A strand commemorating the 25th Anniversary of the UN Convention on the Rights of the Child will encourage audiences to consider different articles in the Treaty – the right to a childhood (including protection from harm), the right to be educated, the right to be healthy, the right to be treated fairly, and the right to be heard. 

In support of the BFI’s celebration of sci-fi programme, running from October to January, there will be screenings of 10 great classic and contemporary science fiction films. A compelling selection of films will highlight the theme of extreme survival and the Cinerama strand will provide opportunities to enjoy a wide choice of commercial and independent hits from the past year. 

A series of six lesser known European and international titles about children recommended by the director Mark Cousins, and screenings celebrating the animation house Laika, whose films include Coraline (PG), Paranorman (PG) and the upcoming release The Boxtrolls (PG), will add to the festival’s rich and varied programme.

Special attractions will include a showcase of short films made by young people with learning difficulties from the Oska Bright Film Festival for disabled artists, attended by the film-makers, and Q&A sessions with film-makers including Harry Potter director David Yates and actress Imelda Staunton. 

There will be a language workshop at the French Institute, and in Stratford upon Avon representatives from The Shakespeare Birthplace Trust will speak alongside a screening of Much Ado About Nothing about how it fits in to Shakespeare’s body of work and life. Our “How To Be a Purple Cow in the Film Industry” career talks will provide an insight into different types of roles available and how to approach developing a career in the film industry.

Workshops by creative professionals will enable young people to learn about different aspects of filmmaking. Showcasing films made by young people will also be an important element of the festival, with a youth-made short film – voted for beforehand by Into Film members – shown before every screening.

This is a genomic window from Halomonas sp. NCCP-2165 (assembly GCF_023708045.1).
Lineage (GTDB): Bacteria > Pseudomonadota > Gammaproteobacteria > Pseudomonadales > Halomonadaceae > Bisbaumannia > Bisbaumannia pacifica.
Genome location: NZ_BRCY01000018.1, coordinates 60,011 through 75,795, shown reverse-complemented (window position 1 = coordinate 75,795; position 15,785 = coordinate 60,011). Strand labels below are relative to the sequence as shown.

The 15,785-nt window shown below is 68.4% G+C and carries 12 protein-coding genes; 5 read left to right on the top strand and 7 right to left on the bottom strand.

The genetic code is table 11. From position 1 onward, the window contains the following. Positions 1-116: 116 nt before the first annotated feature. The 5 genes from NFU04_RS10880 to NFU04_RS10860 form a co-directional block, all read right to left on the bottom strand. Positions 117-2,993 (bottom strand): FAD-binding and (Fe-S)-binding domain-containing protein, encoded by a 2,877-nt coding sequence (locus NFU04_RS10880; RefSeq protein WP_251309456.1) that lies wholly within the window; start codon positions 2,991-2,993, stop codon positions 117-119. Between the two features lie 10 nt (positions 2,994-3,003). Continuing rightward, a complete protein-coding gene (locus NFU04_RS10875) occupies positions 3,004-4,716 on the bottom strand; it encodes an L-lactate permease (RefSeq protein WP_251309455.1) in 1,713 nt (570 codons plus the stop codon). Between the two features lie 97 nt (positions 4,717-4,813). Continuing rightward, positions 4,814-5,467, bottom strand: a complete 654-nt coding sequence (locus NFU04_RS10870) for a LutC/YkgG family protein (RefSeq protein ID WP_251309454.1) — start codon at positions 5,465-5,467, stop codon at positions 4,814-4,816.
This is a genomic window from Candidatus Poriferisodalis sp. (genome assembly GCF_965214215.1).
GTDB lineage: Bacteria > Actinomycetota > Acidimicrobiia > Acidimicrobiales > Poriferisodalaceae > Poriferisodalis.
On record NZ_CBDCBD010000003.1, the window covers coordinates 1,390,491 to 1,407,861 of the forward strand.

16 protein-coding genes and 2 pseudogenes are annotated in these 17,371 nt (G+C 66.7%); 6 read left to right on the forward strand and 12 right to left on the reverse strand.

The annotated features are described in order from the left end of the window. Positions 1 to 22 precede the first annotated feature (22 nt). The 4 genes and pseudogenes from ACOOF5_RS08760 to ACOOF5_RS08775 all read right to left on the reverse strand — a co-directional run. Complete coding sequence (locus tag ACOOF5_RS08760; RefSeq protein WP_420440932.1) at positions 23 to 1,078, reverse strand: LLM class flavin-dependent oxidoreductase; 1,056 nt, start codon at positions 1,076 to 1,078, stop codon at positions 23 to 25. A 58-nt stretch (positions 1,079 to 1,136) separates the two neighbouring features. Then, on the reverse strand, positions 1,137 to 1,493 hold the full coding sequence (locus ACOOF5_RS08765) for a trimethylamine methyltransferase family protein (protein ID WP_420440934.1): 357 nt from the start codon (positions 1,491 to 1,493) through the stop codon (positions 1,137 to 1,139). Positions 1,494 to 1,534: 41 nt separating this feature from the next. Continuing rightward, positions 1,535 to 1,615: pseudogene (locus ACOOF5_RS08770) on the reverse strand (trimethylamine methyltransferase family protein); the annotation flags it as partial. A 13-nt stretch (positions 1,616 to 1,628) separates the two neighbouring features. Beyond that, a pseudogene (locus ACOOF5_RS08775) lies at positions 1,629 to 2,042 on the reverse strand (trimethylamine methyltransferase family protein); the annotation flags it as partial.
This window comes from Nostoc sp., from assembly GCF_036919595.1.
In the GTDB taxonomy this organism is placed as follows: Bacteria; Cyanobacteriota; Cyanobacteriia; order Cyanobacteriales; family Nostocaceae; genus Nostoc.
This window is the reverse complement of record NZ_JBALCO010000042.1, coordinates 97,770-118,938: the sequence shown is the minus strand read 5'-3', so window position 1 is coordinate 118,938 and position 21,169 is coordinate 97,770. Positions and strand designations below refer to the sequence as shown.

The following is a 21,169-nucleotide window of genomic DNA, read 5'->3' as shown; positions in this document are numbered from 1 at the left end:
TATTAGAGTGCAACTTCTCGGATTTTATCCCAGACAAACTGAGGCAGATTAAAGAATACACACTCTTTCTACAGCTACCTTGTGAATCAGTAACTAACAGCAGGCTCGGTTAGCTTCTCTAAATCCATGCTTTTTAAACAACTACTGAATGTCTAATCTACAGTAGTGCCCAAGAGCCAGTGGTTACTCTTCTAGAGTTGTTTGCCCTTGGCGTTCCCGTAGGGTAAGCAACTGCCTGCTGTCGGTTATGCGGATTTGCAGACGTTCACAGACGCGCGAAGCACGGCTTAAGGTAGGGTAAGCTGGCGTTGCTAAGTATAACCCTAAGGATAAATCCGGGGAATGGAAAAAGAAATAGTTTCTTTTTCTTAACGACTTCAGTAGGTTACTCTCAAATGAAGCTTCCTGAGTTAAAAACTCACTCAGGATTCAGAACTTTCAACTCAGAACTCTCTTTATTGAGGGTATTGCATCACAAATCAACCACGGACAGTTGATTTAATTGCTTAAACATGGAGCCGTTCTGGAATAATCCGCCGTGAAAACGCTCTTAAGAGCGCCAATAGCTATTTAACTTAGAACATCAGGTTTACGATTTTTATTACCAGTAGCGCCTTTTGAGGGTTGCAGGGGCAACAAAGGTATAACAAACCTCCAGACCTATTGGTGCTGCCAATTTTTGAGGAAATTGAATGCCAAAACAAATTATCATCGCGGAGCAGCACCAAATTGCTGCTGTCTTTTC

Also shown before each screening will be a 35-second short film to encourage young people to respect intellectual property, made by Aardman Animations and inspired by the 13-year-old winner of Into Film’s UK-wide “Creating Movie Magic” competition held earlier this year in partnership with Industry Trust and the IPO (Intellectual Property Office).

One of our key aims is to make the festival accessible to all young people, including those in disadvantaged or remote areas – many of whom have never before visited a cinema. Screenings will be held in cinemas across all the major chains, and a range of venues across the UK from the ICA in London and the Millennium Centre in Wales, to independent cinemas on the Shetland Islands and the Isle of Skye. 

Satellite-linked Q&As across multiple venues will enable more young people to share a unified experience, asking questions live to industry speakers. There will be autism-friendly screenings and, for sensory-impaired attendees, subtitling and audio-description, so that every young person in the UK, whatever their background, level of ability or geographical location, can benefit socially and academically from a group visit to the cinema.

In a survey of last year’s festival, 92 per cent of attending educators said they saw the broader educational benefits for their students and 71 per cent said they were more likely to use film or cinema visits to support delivery of the curriculum. 

If you are a teacher who already uses film in the classroom, the festival will provide you with stimulating new ideas and tools to develop your use of this inclusive and powerful medium.

If you haven’t yet explored the huge potential that film has to stimulate young people’s imaginations, broaden their horizons, increase empathy and tolerance, and spark their interest in a wide range of issues, the Into Film Festival is the perfect place to start.

  • Sam Wilson is artistic director for the Into Film Festival.

Further information
The Into Film Festival 2014 will take place from November 4 to 21. For information and to book tickets, visit www.intofilm.org/festival

CAPTION: Action! (From top) Films at this year’s Into Film Festival include 12 Years A Slave, the Long Walk To Freedom, documentary InRealLife, and Private Peaceful.